Thursday, May 17, 2012

Teach your Children to Save! (They will thank you when they are older.)

One thing we can rely on in our lives is change. Many important financial issues come about due to change. Life changes such as marriage, divorce, and death force us to deal with finances in different ways. One of the biggest changes you will experience is having a child. Let’s talk about children’s savings plans.

To start a savings plan for your new bundle of joy you need to have the child’s Social Security number to start their account. I am a little prejudice (I am the Credit Union Guy!) so I would go to a credit union and start a savings account with the minimum balance. Typically, credit unions have very low minimums; often in the vicinity of $20 or less to open a savings account that will have no fees. This makes it easy for young parents to get started.
An important aspect is the vesting or ownership of the account. Whose name should be on it? It is a good idea for you to act as a custodian for your child’s money. A custodial account uses your child’s social security or Tax ID to establish the account rather than your own. As custodian, you have full control of the funds. Any interest earnings will be reported under your child’s name and social security. Your child cannot access the money until you decide to place the funds in their name alone.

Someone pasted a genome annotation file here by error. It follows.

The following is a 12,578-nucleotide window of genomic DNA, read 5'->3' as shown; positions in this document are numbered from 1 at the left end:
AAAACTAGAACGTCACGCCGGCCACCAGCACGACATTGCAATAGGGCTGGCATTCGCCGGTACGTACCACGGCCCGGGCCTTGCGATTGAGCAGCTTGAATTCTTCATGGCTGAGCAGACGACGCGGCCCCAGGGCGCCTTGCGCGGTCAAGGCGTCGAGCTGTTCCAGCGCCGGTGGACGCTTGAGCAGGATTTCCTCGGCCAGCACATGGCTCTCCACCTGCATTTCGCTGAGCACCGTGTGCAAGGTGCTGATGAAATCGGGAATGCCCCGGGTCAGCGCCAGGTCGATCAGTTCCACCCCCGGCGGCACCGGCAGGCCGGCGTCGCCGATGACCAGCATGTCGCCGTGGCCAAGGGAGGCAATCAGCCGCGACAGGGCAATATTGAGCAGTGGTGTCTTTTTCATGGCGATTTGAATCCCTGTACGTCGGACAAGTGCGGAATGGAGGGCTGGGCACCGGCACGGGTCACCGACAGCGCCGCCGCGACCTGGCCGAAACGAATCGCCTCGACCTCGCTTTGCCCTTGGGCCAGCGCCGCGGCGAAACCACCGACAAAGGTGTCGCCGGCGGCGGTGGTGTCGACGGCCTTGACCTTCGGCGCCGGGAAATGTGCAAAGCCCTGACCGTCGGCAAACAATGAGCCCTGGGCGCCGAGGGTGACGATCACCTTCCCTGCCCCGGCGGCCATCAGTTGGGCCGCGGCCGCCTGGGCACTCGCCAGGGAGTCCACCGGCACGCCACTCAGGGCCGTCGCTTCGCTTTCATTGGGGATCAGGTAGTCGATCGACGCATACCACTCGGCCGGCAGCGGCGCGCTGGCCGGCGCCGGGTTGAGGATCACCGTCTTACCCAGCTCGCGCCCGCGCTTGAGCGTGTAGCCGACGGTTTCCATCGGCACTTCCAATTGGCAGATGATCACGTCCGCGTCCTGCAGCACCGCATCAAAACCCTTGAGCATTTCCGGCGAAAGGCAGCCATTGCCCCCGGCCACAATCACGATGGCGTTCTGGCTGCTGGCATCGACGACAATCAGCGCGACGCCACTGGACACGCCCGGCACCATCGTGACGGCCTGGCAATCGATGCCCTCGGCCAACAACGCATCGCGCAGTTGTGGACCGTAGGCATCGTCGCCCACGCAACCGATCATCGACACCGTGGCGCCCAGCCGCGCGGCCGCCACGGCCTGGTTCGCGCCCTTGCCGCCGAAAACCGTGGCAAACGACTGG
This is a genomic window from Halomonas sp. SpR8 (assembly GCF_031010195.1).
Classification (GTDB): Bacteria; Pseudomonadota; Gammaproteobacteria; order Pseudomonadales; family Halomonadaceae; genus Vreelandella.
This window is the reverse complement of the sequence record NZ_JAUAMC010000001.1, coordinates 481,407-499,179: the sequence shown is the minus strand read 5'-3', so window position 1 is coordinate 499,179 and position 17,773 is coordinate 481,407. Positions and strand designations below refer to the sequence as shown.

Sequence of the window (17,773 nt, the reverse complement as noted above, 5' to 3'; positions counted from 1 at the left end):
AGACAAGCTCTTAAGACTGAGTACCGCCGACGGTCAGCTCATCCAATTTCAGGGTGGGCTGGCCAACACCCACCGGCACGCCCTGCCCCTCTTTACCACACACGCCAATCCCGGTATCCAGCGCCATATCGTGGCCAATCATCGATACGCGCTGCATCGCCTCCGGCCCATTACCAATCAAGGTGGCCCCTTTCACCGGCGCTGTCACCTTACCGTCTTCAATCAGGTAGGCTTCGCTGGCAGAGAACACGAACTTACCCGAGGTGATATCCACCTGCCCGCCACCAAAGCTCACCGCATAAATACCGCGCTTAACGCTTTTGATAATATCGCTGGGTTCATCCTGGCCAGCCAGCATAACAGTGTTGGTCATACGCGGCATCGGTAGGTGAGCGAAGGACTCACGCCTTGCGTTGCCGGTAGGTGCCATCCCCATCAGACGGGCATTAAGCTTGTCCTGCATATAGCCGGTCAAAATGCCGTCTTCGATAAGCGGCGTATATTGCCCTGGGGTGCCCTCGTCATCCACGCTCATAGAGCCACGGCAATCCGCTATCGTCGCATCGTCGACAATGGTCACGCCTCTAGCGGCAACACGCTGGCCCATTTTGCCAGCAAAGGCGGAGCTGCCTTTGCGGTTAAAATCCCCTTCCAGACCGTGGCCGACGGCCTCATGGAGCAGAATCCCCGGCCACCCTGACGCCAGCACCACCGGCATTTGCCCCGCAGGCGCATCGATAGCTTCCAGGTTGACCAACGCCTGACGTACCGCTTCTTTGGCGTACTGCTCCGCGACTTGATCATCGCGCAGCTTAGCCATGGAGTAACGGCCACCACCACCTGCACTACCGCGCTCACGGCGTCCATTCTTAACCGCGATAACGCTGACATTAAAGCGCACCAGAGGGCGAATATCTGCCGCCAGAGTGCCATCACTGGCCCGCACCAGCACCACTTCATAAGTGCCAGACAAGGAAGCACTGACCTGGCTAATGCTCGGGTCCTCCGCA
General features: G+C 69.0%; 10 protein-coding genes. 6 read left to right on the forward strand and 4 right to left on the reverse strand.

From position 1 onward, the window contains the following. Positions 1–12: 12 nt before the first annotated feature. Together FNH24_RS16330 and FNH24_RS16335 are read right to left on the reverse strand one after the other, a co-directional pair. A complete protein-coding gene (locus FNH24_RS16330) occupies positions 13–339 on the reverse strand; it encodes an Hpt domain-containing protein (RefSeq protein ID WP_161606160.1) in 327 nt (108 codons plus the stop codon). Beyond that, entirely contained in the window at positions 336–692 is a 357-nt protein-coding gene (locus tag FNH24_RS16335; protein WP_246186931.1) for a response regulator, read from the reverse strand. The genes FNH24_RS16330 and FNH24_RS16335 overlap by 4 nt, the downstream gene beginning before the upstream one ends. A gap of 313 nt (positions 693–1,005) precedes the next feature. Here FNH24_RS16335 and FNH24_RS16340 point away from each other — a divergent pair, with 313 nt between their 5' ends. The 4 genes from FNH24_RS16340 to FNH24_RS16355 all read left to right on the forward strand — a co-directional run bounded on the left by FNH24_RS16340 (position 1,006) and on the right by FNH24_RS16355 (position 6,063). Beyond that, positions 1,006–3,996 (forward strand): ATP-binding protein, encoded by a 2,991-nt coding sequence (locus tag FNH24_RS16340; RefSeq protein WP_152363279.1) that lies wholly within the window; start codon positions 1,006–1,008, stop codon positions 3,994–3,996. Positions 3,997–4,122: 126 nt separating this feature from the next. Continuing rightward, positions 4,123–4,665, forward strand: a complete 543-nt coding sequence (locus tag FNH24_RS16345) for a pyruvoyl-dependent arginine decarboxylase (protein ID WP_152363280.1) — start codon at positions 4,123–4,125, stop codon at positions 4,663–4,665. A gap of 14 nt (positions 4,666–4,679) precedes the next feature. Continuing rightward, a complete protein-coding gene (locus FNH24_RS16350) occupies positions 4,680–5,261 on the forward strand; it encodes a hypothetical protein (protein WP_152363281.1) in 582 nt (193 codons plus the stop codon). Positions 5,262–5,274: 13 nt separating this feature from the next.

If you are banking in the same institution as the one where you opened the child’s account, you can have an automatic transfer of funds from your checking or savings to the child’s account. But you should not start it and forget it. You need to place the dollar amount of that transfer in your budget as if it were a bill and pay it religiously as if it were one of their most important bills. This is because it is important. Studies show that children who have a college savings account from the time they are young are more likely to attend college. It serves as a college incentive to the children and to the parents.
Saving in a savings account is a good idea, but the interest rates on savings are rather low right now. Once a certain dollar amount goal has been reached in the savings account, often $100 is a good target as that is what it takes to initially fund a 529 College Savings Plan. You can transfer the $100 into a 529 and have a much wider selection of investments. You should work with your investment representative to determine your personal level of risk tolerance and select the appropriate investments. If you have younger kids you can accept a bit more risk as time is on your side. You have time to be aggressive with the investments to achieve higher yields and grow the funds. As the child ages, it is a good idea to reduce the amount of money that is at high risk and move it to investments that offer more safety (less risk). As the child gets closer to college age it is important to consider principal preservation in the investment. Moving most of the investment into a money market account at that time would be a good move so you can prevent any investment losses while the student is in college. You will need that money to pay tuition!
For more information on accounts for young people, check out the Meriwest Flow Card Page at . The Flow Card is a debit card for kids that is managed with a parent.

This week's featured article: Meriwest Credit Union: Thinking Globally, Acting Locally, Making a Difference!


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